Ciara, Misogynoir, and Gender Conversations

By Jahmila Smith

Over the weekend, Ciara reposted a video of Pastor John Gray’s sermon to single women on how to be “worthy” of marriage. Pastor Gray’s message stated "He that finds a wife, finds a good thing"-Proverbs 18:22. It didn’t’t say, ‘he that finds a girl that he’s attracted to, who he then begins to date, who he then calls his girlfriend, who he then buys a ring, proposes to and makes her his fiancé, who he then marries later who becomes his wife.” He continued with "you’re not a wife when I marry you, you’re a wife when I find you.” 

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Ciara captioned the video with “#Level Up, Don’t Settle”. Well, apparently Ciara’s simple message didn’t’t sit well with many woman, and her comment section was a reflection of it. There were women in Ciara’s comments who felt personally attacked, as many viewed her message as judgment from a position of someone who is married. The general consensus for those that disagreed with the message, insinuated Ciara was speaking from a place of superiority, because she is a married woman. She is now viewed as more worthy than her single sisters, when Ciara didn’t’t say much of anything.

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What was interesting was that a lot of women were angry mostly because Ciara; a black woman, reposted the message instead of being angry with Pastor Gray, the man, who was preaching. The anger from women is telling, and what really fascinated me most was the nature in responses from Ciara posting it, not the message itself. It had me questioning if women were feeling threatened or attacked because of who posted it, and whether the responses would’ve been received differently had a man posted it. I’m positive that had Pastor Gray shared the video on his Instagram, a majority of women would be receptive and agree with his message.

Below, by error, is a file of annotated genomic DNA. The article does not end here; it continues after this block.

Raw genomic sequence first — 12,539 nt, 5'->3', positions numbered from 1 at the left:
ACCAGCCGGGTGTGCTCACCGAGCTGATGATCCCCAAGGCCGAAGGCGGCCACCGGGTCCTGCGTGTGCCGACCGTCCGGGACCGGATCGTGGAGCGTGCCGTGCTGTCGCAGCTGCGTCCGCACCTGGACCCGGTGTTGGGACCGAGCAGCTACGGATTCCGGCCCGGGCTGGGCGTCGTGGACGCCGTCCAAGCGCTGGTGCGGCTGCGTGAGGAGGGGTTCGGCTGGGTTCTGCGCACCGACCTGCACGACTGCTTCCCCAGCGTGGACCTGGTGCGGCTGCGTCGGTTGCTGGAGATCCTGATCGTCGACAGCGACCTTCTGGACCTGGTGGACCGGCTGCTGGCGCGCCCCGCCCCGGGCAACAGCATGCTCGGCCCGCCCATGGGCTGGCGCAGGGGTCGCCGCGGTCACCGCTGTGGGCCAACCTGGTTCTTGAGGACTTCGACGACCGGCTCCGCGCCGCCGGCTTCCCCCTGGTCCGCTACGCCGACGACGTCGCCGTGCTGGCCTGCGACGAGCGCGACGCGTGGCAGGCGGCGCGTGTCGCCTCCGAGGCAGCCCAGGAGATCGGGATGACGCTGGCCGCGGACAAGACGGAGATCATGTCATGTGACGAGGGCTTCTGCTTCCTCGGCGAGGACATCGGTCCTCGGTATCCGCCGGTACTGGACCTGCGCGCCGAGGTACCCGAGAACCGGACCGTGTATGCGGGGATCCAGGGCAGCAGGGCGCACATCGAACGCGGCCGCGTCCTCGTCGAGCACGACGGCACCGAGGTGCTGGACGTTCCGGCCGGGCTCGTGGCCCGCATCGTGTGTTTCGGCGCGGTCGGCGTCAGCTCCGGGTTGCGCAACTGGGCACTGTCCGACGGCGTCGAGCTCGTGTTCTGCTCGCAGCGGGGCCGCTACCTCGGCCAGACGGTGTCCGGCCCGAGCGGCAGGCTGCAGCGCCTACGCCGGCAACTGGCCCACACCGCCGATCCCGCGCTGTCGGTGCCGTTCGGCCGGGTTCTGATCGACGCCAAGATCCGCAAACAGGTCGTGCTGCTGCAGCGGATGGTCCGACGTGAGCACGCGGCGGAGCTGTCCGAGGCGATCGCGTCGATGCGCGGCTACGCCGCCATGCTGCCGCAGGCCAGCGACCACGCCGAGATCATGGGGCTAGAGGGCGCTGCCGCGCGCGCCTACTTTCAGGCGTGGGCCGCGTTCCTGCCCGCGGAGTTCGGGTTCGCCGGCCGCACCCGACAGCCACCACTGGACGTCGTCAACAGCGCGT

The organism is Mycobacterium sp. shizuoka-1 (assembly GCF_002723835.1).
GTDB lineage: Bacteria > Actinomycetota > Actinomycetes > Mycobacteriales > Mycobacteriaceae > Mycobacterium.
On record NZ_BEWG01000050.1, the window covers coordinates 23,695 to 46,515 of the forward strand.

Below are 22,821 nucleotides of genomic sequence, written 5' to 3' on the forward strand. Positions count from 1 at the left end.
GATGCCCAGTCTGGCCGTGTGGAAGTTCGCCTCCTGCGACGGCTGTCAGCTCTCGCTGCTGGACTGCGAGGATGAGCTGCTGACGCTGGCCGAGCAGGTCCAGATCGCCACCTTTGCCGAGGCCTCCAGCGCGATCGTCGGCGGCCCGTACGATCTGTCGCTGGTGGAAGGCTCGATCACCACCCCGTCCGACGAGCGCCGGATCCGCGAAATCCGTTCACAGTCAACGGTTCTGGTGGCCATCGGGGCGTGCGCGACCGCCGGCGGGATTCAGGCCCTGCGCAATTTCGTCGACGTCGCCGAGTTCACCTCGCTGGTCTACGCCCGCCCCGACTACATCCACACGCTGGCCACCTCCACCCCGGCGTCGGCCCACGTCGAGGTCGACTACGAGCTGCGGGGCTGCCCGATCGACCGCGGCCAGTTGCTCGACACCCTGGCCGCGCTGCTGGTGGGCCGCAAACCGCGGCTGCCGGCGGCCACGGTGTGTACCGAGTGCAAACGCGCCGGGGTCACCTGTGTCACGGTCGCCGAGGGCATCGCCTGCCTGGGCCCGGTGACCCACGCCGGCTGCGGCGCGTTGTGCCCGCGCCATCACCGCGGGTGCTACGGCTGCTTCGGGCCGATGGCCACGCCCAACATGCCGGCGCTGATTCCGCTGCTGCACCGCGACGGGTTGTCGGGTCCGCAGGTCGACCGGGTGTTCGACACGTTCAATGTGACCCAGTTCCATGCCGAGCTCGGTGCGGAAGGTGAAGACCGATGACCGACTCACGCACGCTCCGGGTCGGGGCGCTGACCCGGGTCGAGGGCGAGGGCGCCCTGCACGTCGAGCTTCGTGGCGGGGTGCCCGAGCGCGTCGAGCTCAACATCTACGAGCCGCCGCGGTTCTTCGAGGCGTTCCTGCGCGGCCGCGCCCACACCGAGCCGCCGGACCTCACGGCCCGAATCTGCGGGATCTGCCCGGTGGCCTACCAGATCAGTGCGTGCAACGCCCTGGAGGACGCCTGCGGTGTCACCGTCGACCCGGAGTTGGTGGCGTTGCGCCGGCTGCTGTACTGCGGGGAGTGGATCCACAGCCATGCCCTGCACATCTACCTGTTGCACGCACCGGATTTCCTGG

All of the backlash got me thinking about Misogynoir and the many ways in which women inflict it towards one another. Misogynoir is misogyny directed towards black women where race and gender both play roles in bias. It was coined, by queer black feminist Moya Bailey, who created the term to address misogyny directed toward black women in American visual and popular culture. I often believe that when society witness a black women succeed, especially in love, and shares any sort of “advice” most likely she is going to receive backlash. In their eyes, black women are unlovable, and don’t deserve to be in healthy, functional, relationships and marriages. 

Despite the message itself, the larger issue is the lack of conversation we have on how the preparation for marriage is unequally gendered. While many of the arguments were valid, the only criticism that I agree with, is the unequal expectations placed on men and women, and how to be a husband or wife. We often hear men and women, speak on goals women need to do to obtain, keep, and get a man to marry you. There are expectations with preparing on how to be a wife, and tasks she will have to do once she is a wife in terms of support, sex, and other wifely “duties”. 

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However, rarely do you hear men discussing the requirements they must meet to be someone’s husband, or how they should be once they become one. Women are encouraged to transform into someone else, which will then make them worthy of someone marrying them. While on the other hand, men are allowed to show up as who they’ve always been from relationships to marriages. Whether consciously or subconsciously, women are taught that they should take what they can get, when it comes to men. At times we often see backfire years later, because once a woman starts to voice her dissatisfaction, a man will easily use the "you knew who I was when you married me" rhetoric. The takeaway in all of this, is, we need to stop preaching on how to become anything; for anyone. Whether you desire to be married or not, start speaking more on the ways both women and men can enhance their self-love, and the ways in which they can be their best self, for themselves.

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